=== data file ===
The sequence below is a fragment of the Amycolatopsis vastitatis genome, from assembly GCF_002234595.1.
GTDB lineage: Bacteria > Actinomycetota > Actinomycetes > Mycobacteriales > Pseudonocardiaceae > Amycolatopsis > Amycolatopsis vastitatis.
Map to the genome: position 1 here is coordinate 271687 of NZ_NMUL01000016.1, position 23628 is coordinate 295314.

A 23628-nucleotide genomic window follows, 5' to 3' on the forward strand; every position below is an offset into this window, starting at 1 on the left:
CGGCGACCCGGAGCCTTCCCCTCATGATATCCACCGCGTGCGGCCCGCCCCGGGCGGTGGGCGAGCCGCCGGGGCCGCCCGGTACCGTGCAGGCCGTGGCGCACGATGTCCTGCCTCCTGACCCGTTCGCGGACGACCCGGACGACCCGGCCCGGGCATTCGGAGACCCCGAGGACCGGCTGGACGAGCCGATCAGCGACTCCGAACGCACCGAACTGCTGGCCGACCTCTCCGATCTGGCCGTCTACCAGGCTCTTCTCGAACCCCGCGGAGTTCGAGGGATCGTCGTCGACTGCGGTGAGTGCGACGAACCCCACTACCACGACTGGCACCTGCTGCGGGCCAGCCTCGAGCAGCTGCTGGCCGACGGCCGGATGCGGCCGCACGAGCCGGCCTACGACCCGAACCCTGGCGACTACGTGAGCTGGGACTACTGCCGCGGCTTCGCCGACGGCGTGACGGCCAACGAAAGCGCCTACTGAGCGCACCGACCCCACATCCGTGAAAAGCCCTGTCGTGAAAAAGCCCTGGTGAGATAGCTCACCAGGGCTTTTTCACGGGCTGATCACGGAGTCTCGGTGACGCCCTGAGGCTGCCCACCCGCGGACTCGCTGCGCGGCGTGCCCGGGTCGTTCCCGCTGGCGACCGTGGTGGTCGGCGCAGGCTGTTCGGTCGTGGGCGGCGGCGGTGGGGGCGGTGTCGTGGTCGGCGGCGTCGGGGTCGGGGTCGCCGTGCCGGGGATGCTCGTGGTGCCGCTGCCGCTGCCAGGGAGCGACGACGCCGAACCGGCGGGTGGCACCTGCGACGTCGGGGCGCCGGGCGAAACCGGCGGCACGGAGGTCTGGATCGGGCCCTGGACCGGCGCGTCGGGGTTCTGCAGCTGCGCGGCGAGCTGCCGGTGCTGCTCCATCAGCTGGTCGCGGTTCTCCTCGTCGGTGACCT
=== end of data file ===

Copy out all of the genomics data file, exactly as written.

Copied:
The sequence below is a fragment of the Amycolatopsis vastitatis genome, from assembly GCF_002234595.1.
GTDB lineage: Bacteria > Actinomycetota > Actinomycetes > Mycobacteriales > Pseudonocardiaceae > Amycolatopsis > Amycolatopsis vastitatis.
Map to the genome: position 1 here is coordinate 271687 of NZ_NMUL01000016.1, position 23628 is coordinate 295314.

A 23628-nucleotide genomic window follows, 5' to 3' on the forward strand; every position below is an offset into this window, starting at 1 on the left:
CGGCGACCCGGAGCCTTCCCCTCATGATATCCACCGCGTGCGGCCCGCCCCGGGCGGTGGGCGAGCCGCCGGGGCCGCCCGGTACCGTGCAGGCCGTGGCGCACGATGTCCTGCCTCCTGACCCGTTCGCGGACGACCCGGACGACCCGGCCCGGGCATTCGGAGACCCCGAGGACCGGCTGGACGAGCCGATCAGCGACTCCGAACGCACCGAACTGCTGGCCGACCTCTCCGATCTGGCCGTCTACCAGGCTCTTCTCGAACCCCGCGGAGTTCGAGGGATCGTCGTCGACTGCGGTGAGTGCGACGAACCCCACTACCACGACTGGCACCTGCTGCGGGCCAGCCTCGAGCAGCTGCTGGCCGACGGCCGGATGCGGCCGCACGAGCCGGCCTACGACCCGAACCCTGGCGACTACGTGAGCTGGGACTACTGCCGCGGCTTCGCCGACGGCGTGACGGCCAACGAAAGCGCCTACTGAGCGCACCGACCCCACATCCGTGAAAAGCCCTGTCGTGAAAAAGCCCTGGTGAGATAGCTCACCAGGGCTTTTTCACGGGCTGATCACGGAGTCTCGGTGACGCCCTGAGGCTGCCCACCCGCGGACTCGCTGCGCGGCGTGCCCGGGTCGTTCCCGCTGGCGACCGTGGTGGTCGGCGCAGGCTGTTCGGTCGTGGGCGGCGGCGGTGGGGGCGGTGTCGTGGTCGGCGGCGTCGGGGTCGGGGTCGCCGTGCCGGGGATGCTCGTGGTGCCGCTGCCGCTGCCAGGGAGCGACGACGCCGAACCGGCGGGTGGCACCTGCGACGTCGGGGCGCCGGGCGAAACCGGCGGCACGGAGGTCTGGATCGGGCCCTGGACCGGCGCGTCGGGGTTCTGCAGCTGCGCGGCGAGCTGCCGGTGCTGCTCCATCAGCTGGTCGCGGTTCTCCTCGTCGGTGACCT